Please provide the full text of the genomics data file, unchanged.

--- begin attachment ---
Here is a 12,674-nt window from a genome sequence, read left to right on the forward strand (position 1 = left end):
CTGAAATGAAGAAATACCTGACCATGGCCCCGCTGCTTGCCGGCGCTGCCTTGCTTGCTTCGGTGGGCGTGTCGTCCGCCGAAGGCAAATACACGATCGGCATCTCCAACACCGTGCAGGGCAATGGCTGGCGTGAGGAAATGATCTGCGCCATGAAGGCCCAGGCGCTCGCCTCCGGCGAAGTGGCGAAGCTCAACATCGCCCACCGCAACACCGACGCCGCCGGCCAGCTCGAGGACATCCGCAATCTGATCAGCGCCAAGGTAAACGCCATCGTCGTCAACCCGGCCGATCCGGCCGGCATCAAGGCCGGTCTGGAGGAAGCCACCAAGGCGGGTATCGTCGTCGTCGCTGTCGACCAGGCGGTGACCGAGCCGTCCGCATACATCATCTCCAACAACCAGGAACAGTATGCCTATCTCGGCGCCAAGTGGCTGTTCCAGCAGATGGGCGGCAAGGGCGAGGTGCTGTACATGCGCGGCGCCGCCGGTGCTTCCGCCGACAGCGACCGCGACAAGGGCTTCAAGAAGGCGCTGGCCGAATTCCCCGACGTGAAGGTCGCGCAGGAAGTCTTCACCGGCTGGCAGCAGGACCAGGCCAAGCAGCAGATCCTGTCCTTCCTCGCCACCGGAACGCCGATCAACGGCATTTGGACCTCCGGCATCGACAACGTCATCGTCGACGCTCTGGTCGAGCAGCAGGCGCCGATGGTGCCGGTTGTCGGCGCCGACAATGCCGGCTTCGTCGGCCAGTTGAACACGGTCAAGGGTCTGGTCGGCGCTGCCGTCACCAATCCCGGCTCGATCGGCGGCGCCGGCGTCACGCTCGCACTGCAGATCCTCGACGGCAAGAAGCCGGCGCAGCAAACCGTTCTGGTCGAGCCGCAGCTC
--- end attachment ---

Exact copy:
Here is a 12,674-nt window from a genome sequence, read left to right on the forward strand (position 1 = left end):
CTGAAATGAAGAAATACCTGACCATGGCCCCGCTGCTTGCCGGCGCTGCCTTGCTTGCTTCGGTGGGCGTGTCGTCCGCCGAAGGCAAATACACGATCGGCATCTCCAACACCGTGCAGGGCAATGGCTGGCGTGAGGAAATGATCTGCGCCATGAAGGCCCAGGCGCTCGCCTCCGGCGAAGTGGCGAAGCTCAACATCGCCCACCGCAACACCGACGCCGCCGGCCAGCTCGAGGACATCCGCAATCTGATCAGCGCCAAGGTAAACGCCATCGTCGTCAACCCGGCCGATCCGGCCGGCATCAAGGCCGGTCTGGAGGAAGCCACCAAGGCGGGTATCGTCGTCGTCGCTGTCGACCAGGCGGTGACCGAGCCGTCCGCATACATCATCTCCAACAACCAGGAACAGTATGCCTATCTCGGCGCCAAGTGGCTGTTCCAGCAGATGGGCGGCAAGGGCGAGGTGCTGTACATGCGCGGCGCCGCCGGTGCTTCCGCCGACAGCGACCGCGACAAGGGCTTCAAGAAGGCGCTGGCCGAATTCCCCGACGTGAAGGTCGCGCAGGAAGTCTTCACCGGCTGGCAGCAGGACCAGGCCAAGCAGCAGATCCTGTCCTTCCTCGCCACCGGAACGCCGATCAACGGCATTTGGACCTCCGGCATCGACAACGTCATCGTCGACGCTCTGGTCGAGCAGCAGGCGCCGATGGTGCCGGTTGTCGGCGCCGACAATGCCGGCTTCGTCGGCCAGTTGAACACGGTCAAGGGTCTGGTCGGCGCTGCCGTCACCAATCCCGGCTCGATCGGCGGCGCCGGCGTCACGCTCGCACTGCAGATCCTCGACGGCAAGAAGCCGGCGCAGCAAACCGTTCTGGTCGAGCCGCAGCTC